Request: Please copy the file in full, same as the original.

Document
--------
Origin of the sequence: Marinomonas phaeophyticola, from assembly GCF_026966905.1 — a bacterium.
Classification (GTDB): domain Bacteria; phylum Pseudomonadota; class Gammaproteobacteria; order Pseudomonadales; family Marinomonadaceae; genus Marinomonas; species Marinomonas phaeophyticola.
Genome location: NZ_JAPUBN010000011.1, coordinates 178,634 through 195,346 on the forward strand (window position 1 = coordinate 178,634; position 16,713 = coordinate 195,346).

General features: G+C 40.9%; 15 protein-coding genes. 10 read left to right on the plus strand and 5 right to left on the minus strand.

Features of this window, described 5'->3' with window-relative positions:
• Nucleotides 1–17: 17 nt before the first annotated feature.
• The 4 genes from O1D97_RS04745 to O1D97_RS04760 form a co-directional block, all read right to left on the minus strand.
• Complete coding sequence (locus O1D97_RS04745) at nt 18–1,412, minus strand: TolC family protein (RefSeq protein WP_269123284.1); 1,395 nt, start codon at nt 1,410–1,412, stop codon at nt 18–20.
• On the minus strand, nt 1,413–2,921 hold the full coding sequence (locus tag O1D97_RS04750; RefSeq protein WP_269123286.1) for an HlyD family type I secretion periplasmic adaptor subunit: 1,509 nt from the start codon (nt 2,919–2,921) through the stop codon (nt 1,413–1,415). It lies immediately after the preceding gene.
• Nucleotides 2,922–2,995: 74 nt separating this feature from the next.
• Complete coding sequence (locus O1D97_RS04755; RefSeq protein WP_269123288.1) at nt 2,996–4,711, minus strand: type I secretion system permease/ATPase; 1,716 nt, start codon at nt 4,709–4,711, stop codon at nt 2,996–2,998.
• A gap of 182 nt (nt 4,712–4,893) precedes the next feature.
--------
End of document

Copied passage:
Origin of the sequence: Marinomonas phaeophyticola, from assembly GCF_026966905.1 — a bacterium.
Classification (GTDB): domain Bacteria; phylum Pseudomonadota; class Gammaproteobacteria; order Pseudomonadales; family Marinomonadaceae; genus Marinomonas; species Marinomonas phaeophyticola.
Genome location: NZ_JAPUBN010000011.1, coordinates 178,634 through 195,346 on the forward strand (window position 1 = coordinate 178,634; position 16,713 = coordinate 195,346).

General features: G+C 40.9%; 15 protein-coding genes. 10 read left to right on the plus strand and 5 right to left on the minus strand.

Features of this window, described 5'->3' with window-relative positions:
• Nucleotides 1–17: 17 nt before the first annotated feature.
• The 4 genes from O1D97_RS04745 to O1D97_RS04760 form a co-directional block, all read right to left on the minus strand.
• Complete coding sequence (locus O1D97_RS04745) at nt 18–1,412, minus strand: TolC family protein (RefSeq protein WP_269123284.1); 1,395 nt, start codon at nt 1,410–1,412, stop codon at nt 18–20.
• On the minus strand, nt 1,413–2,921 hold the full coding sequence (locus tag O1D97_RS04750; RefSeq protein WP_269123286.1) for an HlyD family type I secretion periplasmic adaptor subunit: 1,509 nt from the start codon (nt 2,919–2,921) through the stop codon (nt 1,413–1,415). It lies immediately after the preceding gene.
• Nucleotides 2,922–2,995: 74 nt separating this feature from the next.
• Complete coding sequence (locus O1D97_RS04755; RefSeq protein WP_269123288.1) at nt 2,996–4,711, minus strand: type I secretion system permease/ATPase; 1,716 nt, start codon at nt 4,709–4,711, stop codon at nt 2,996–2,998.
• A gap of 182 nt (nt 4,712–4,893) precedes the next feature.